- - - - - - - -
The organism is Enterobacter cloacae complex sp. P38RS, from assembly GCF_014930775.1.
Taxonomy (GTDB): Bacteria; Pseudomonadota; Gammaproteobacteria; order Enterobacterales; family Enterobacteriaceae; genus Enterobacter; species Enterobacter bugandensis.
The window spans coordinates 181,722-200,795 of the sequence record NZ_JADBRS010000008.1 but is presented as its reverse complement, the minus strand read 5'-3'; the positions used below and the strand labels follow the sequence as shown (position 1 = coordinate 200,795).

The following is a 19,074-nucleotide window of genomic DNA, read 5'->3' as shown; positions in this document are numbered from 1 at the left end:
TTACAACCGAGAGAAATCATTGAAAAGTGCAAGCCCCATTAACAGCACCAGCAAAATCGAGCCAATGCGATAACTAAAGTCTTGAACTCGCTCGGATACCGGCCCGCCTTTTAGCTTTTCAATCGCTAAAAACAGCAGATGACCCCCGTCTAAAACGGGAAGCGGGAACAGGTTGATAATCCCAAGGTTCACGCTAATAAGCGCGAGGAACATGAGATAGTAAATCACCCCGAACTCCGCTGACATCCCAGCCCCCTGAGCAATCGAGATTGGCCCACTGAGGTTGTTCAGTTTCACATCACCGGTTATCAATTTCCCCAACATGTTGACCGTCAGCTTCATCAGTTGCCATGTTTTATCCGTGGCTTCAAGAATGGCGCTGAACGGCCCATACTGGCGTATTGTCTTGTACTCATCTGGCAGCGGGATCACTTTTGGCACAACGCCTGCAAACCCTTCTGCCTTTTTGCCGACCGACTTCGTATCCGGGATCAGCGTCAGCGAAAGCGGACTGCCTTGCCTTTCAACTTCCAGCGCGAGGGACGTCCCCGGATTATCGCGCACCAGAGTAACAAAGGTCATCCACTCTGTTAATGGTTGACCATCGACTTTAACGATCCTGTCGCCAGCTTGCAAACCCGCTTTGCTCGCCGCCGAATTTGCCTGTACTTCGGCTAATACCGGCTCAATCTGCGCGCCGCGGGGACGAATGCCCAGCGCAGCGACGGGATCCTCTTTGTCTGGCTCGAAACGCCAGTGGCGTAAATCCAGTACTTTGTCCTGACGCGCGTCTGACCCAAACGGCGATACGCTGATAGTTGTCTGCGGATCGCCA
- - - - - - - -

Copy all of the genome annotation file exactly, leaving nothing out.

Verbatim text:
The organism is Enterobacter cloacae complex sp. P38RS, from assembly GCF_014930775.1.
Taxonomy (GTDB): Bacteria; Pseudomonadota; Gammaproteobacteria; order Enterobacterales; family Enterobacteriaceae; genus Enterobacter; species Enterobacter bugandensis.
The window spans coordinates 181,722-200,795 of the sequence record NZ_JADBRS010000008.1 but is presented as its reverse complement, the minus strand read 5'-3'; the positions used below and the strand labels follow the sequence as shown (position 1 = coordinate 200,795).

The following is a 19,074-nucleotide window of genomic DNA, read 5'->3' as shown; positions in this document are numbered from 1 at the left end:
TTACAACCGAGAGAAATCATTGAAAAGTGCAAGCCCCATTAACAGCACCAGCAAAATCGAGCCAATGCGATAACTAAAGTCTTGAACTCGCTCGGATACCGGCCCGCCTTTTAGCTTTTCAATCGCTAAAAACAGCAGATGACCCCCGTCTAAAACGGGAAGCGGGAACAGGTTGATAATCCCAAGGTTCACGCTAATAAGCGCGAGGAACATGAGATAGTAAATCACCCCGAACTCCGCTGACATCCCAGCCCCCTGAGCAATCGAGATTGGCCCACTGAGGTTGTTCAGTTTCACATCACCGGTTATCAATTTCCCCAACATGTTGACCGTCAGCTTCATCAGTTGCCATGTTTTATCCGTGGCTTCAAGAATGGCGCTGAACGGCCCATACTGGCGTATTGTCTTGTACTCATCTGGCAGCGGGATCACTTTTGGCACAACGCCTGCAAACCCTTCTGCCTTTTTGCCGACCGACTTCGTATCCGGGATCAGCGTCAGCGAAAGCGGACTGCCTTGCCTTTCAACTTCCAGCGCGAGGGACGTCCCCGGATTATCGCGCACCAGAGTAACAAAGGTCATCCACTCTGTTAATGGTTGACCATCGACTTTAACGATCCTGTCGCCAGCTTGCAAACCCGCTTTGCTCGCCGCCGAATTTGCCTGTACTTCGGCTAATACCGGCTCAATCTGCGCGCCGCGGGGACGAATGCCCAGCGCAGCGACGGGATCCTCTTTGTCTGGCTCGAAACGCCAGTGGCGTAAATCCAGTACTTTGTCCTGACGCGCGTCTGACCCAAACGGCGATACGCTGATAGTTGTCTGCGGATCGCCA